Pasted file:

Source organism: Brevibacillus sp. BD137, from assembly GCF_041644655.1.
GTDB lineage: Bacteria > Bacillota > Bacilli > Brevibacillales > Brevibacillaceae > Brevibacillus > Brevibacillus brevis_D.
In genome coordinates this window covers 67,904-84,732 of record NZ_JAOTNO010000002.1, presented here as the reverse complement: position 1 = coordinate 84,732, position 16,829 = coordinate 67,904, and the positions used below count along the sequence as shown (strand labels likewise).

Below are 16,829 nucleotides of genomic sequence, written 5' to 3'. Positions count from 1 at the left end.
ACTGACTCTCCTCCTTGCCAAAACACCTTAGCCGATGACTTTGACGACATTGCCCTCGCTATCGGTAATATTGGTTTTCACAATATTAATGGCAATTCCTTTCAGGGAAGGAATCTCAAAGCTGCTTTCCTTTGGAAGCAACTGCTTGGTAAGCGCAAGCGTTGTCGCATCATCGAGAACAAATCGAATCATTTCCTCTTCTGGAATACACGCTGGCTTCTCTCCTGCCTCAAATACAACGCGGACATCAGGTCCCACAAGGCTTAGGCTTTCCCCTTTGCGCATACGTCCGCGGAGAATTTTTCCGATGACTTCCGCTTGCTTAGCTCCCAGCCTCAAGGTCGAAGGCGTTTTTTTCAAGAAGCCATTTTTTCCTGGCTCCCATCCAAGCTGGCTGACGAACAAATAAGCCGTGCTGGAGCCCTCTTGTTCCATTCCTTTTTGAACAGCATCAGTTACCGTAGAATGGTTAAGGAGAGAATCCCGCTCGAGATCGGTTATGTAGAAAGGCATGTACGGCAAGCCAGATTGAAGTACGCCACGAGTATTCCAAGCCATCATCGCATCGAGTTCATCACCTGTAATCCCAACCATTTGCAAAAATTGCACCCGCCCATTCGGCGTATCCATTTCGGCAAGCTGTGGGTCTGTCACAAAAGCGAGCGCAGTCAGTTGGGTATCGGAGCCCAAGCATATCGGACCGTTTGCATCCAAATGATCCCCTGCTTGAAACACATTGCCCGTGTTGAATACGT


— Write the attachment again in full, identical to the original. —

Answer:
Source organism: Brevibacillus sp. BD137, from assembly GCF_041644655.1.
GTDB lineage: Bacteria > Bacillota > Bacilli > Brevibacillales > Brevibacillaceae > Brevibacillus > Brevibacillus brevis_D.
In genome coordinates this window covers 67,904-84,732 of record NZ_JAOTNO010000002.1, presented here as the reverse complement: position 1 = coordinate 84,732, position 16,829 = coordinate 67,904, and the positions used below count along the sequence as shown (strand labels likewise).

Below are 16,829 nucleotides of genomic sequence, written 5' to 3'. Positions count from 1 at the left end.
ACTGACTCTCCTCCTTGCCAAAACACCTTAGCCGATGACTTTGACGACATTGCCCTCGCTATCGGTAATATTGGTTTTCACAATATTAATGGCAATTCCTTTCAGGGAAGGAATCTCAAAGCTGCTTTCCTTTGGAAGCAACTGCTTGGTAAGCGCAAGCGTTGTCGCATCATCGAGAACAAATCGAATCATTTCCTCTTCTGGAATACACGCTGGCTTCTCTCCTGCCTCAAATACAACGCGGACATCAGGTCCCACAAGGCTTAGGCTTTCCCCTTTGCGCATACGTCCGCGGAGAATTTTTCCGATGACTTCCGCTTGCTTAGCTCCCAGCCTCAAGGTCGAAGGCGTTTTTTTCAAGAAGCCATTTTTTCCTGGCTCCCATCCAAGCTGGCTGACGAACAAATAAGCCGTGCTGGAGCCCTCTTGTTCCATTCCTTTTTGAACAGCATCAGTTACCGTAGAATGGTTAAGGAGAGAATCCCGCTCGAGATCGGTTATGTAGAAAGGCATGTACGGCAAGCCAGATTGAAGTACGCCACGAGTATTCCAAGCCATCATCGCATCGAGTTCATCACCTGTAATCCCAACCATTTGCAAAAATTGCACCCGCCCATTCGGCGTATCCATTTCGGCAAGCTGTGGGTCTGTCACAAAAGCGAGCGCAGTCAGTTGGGTATCGGAGCCCAAGCATATCGGACCGTTTGCATCCAAATGATCCCCTGCTTGAAACACATTGCCCGTGTTGAATACGT